This month we celebrate the 50th anniversary of the Apollo 11 mission, where the first humans in history stepped foot on the Moon.  The first steps a human took on a celestial body other than the Earth.  For all of known history, we have looked to the stars and wondered what was out there.  Today, we know more than we ever have about the worlds beyond our own, but that has does nothing to stop people’s imaginations from filling in the blanks.  Tiamat’s Wrath is the latest novel in James S. A. Corey’s ground-breaking science fiction series, The Expanse.  Beginning in 2011 with Leviathan Wakes, these books have taken a realistic approach to fictional space travel, using the technology of today to extrapolate and imagine what space exploration may look like in the future.  It is not an exaggeration to say that The Expanse is one of the greatest works of modern science-fiction.

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A Note about Tomorrow’s Review: Tiamat’s Wrath

Tomorrow morning I will be posting a review of James S. A. Corey’s Tiamat’s Wrath, book 8 in one of my favorite works of modern science-fiction, The Expanse.  This eventual 9 book series has been released almost every year since 2011, and even spawned The Expanse tv series, recently purchased by Amazon.  As this review is concerning a sequel, much of what I discuss may not make sense to someone who is not familiar with the story.  Unfortunately, this is not a series I would recommend jumping into partway through.

If you have not read The Expanse series yet, I highly suggest catching up on this excellent work of science-fiction.  I consider this series to be one of the defining works of modern science-fiction.  To see my thoughts on the series until now, check out my previous posts “2017 Reading List Part 5” which talks about the first 6 books in the series, and “The Art of Empire Building,” my review of book 7.

https://cityonthemoonblog.com/2017/12/15/2017-reading-list-part-5/

https://cityonthemoonblog.com/2017/12/27/the-art-of-empire-building-a-review-of-persepolis-rising-by-james-s-a-corey/

Doctor Who vs the Devil: A Review of Doctor Who: Scratchman, by Tom Baker

The first episode of Doctor Who aired on November 23rd, 1963.  William Hartnell starred as The First Doctor, although he would not known to be only the first until a couple years later when, as part of a plot device, the Doctor regenerated into another body played by another actor.  This is a character who travels through time with their companions, solving problems and resolving conflicts.  There have been Thirteen doctors to date, with a few unnumbered appearing in small roles.  The latest episode aired on January 1st, 2019.  Like the title character, Doctor Who transforms itself for newer generations while maintaining a place in the heart of pop culture.  This is a show that means so much to so many and the world is better for it.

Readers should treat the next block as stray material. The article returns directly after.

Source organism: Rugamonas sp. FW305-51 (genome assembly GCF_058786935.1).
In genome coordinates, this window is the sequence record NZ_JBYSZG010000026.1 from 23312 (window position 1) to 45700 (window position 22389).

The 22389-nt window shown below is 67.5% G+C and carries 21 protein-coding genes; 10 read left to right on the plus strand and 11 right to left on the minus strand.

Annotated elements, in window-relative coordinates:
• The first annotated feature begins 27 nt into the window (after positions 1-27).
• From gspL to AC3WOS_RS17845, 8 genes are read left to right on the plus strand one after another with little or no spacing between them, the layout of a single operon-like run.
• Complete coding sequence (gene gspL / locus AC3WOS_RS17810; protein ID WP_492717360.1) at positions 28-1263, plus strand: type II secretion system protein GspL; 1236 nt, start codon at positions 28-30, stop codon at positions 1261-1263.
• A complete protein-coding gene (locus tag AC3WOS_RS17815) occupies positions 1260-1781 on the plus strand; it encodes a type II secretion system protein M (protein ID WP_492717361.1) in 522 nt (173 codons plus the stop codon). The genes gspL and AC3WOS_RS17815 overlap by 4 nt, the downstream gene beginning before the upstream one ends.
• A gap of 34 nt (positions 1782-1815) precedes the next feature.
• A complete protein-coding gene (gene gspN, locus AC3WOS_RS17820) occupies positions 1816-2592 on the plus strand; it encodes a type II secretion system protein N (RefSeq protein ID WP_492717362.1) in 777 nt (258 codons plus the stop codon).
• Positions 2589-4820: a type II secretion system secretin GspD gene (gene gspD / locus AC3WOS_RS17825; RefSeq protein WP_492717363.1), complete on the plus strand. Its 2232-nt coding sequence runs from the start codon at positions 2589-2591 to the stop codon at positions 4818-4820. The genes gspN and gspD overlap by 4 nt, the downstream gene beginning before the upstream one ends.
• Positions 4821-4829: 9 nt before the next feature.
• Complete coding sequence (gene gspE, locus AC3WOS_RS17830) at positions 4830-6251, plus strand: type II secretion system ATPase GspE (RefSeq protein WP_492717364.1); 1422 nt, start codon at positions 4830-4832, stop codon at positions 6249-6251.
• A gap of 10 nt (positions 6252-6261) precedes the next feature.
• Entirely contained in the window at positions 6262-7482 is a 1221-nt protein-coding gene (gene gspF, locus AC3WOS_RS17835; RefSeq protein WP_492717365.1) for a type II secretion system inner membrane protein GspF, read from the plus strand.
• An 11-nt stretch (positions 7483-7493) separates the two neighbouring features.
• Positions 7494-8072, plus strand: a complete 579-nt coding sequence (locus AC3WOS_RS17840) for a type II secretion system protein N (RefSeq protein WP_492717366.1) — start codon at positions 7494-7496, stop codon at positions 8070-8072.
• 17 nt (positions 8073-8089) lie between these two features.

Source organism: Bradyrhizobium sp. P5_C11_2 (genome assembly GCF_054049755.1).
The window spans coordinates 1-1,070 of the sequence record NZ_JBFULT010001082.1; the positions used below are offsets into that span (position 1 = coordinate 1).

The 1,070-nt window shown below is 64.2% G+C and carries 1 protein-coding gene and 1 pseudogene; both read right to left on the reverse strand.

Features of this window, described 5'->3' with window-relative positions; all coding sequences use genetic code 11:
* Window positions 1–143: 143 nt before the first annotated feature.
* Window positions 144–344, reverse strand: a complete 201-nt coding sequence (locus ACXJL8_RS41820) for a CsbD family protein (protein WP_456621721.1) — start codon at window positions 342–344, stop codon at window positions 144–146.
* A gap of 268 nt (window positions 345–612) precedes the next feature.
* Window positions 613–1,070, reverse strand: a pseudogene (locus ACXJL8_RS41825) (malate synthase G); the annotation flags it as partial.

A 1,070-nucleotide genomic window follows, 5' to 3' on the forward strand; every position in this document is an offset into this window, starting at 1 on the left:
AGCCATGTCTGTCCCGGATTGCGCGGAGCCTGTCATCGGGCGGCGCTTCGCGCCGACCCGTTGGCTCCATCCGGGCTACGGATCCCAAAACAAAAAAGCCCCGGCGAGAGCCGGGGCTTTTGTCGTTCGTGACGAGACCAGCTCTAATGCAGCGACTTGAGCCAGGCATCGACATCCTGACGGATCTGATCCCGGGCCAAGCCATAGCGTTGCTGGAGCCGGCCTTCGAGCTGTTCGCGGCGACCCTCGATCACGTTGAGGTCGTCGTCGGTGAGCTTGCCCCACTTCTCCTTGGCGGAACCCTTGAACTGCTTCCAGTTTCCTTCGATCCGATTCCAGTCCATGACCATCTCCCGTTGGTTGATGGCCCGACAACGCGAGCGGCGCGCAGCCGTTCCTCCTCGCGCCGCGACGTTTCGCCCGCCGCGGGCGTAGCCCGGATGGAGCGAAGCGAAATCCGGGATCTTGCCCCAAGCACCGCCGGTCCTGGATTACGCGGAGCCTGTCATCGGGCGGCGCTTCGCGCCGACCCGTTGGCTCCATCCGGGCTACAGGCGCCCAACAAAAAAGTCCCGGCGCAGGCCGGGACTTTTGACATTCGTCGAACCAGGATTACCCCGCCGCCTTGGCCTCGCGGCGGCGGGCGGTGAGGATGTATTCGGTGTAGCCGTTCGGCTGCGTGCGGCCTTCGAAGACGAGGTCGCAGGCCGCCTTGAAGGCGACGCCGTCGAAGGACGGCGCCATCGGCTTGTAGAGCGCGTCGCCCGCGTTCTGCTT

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The Space Princess and the Wanted Criminal: A Review of Polaris Rising, by Jessie Mihalik

Science-fiction takes many forms, but there are two archetypes which nearly all science-fiction stories fall into.  First, there is the hard sci-fi.  The Expanse, The Three-Body Problem, anything by Robert A. Heinlein.  These are the stories which pay extra attention to the technologies of the future and go to great lengths to explain exactly how races have progressed to their points.  This type of science-fiction can be literary, it can be intellectual, and it can be gritty.  On the other end of the spectrum is the space opera.  Star Wars, Firefly, A Princess of Mars.  In space operas the technology is present, but is not central to the story.  These stories are all about the characters.  Where hard sci-fi series can fluctuate between multiple viewpoints, space operas relish in following an individual or a group of characters throughout their adventure.  As our world changes and progresses, hard science-fiction and sometimes feel outdated, but space operas are timeless.  Polaris Rising is very much a space opera.